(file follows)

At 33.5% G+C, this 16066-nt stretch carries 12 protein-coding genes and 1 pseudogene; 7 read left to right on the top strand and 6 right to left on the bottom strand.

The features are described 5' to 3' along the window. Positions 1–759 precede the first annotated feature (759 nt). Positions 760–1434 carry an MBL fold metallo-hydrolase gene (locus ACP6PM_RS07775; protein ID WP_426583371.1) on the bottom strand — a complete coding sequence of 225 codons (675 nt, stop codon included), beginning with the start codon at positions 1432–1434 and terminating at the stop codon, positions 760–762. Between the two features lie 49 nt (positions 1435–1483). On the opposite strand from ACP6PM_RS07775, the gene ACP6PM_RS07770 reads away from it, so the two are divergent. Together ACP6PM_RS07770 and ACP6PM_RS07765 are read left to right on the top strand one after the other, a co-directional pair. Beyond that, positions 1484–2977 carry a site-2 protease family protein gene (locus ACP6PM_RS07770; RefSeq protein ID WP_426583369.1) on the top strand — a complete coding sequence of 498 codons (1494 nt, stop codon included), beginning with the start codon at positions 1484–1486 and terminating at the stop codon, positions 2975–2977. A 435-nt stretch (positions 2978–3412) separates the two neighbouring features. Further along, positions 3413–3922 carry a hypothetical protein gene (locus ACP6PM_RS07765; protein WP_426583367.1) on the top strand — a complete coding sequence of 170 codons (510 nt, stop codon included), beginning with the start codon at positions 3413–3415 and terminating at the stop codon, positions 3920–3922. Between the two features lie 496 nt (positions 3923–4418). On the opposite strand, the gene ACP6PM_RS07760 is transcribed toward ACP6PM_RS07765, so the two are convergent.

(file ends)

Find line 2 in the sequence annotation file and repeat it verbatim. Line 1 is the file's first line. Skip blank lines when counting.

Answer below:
The features are described 5' to 3' along the window. Positions 1–759 precede the first annotated feature (759 nt). Positions 760–1434 carry an MBL fold metallo-hydrolase gene (locus ACP6PM_RS07775; protein ID WP_426583371.1) on the bottom strand — a complete coding sequence of 225 codons (675 nt, stop codon included), beginning with the start codon at positions 1432–1434 and terminating at the stop codon, positions 760–762. Between the two features lie 49 nt (positions 1435–1483). On the opposite strand from ACP6PM_RS07775, the gene ACP6PM_RS07770 reads away from it, so the two are divergent. Together ACP6PM_RS07770 and ACP6PM_RS07765 are read left to right on the top strand one after the other, a co-directional pair. Beyond that, positions 1484–2977 carry a site-2 protease family protein gene (locus ACP6PM_RS07770; RefSeq protein ID WP_426583369.1) on the top strand — a complete coding sequence of 498 codons (1494 nt, stop codon included), beginning with the start codon at positions 1484–1486 and terminating at the stop codon, positions 2975–2977. A 435-nt stretch (positions 2978–3412) separates the two neighbouring features. Further along, positions 3413–3922 carry a hypothetical protein gene (locus ACP6PM_RS07765; protein WP_426583367.1) on the top strand — a complete coding sequence of 170 codons (510 nt, stop codon included), beginning with the start codon at positions 3413–3415 and terminating at the stop codon, positions 3920–3922. Between the two features lie 496 nt (positions 3923–4418). On the opposite strand, the gene ACP6PM_RS07760 is transcribed toward ACP6PM_RS07765, so the two are convergent.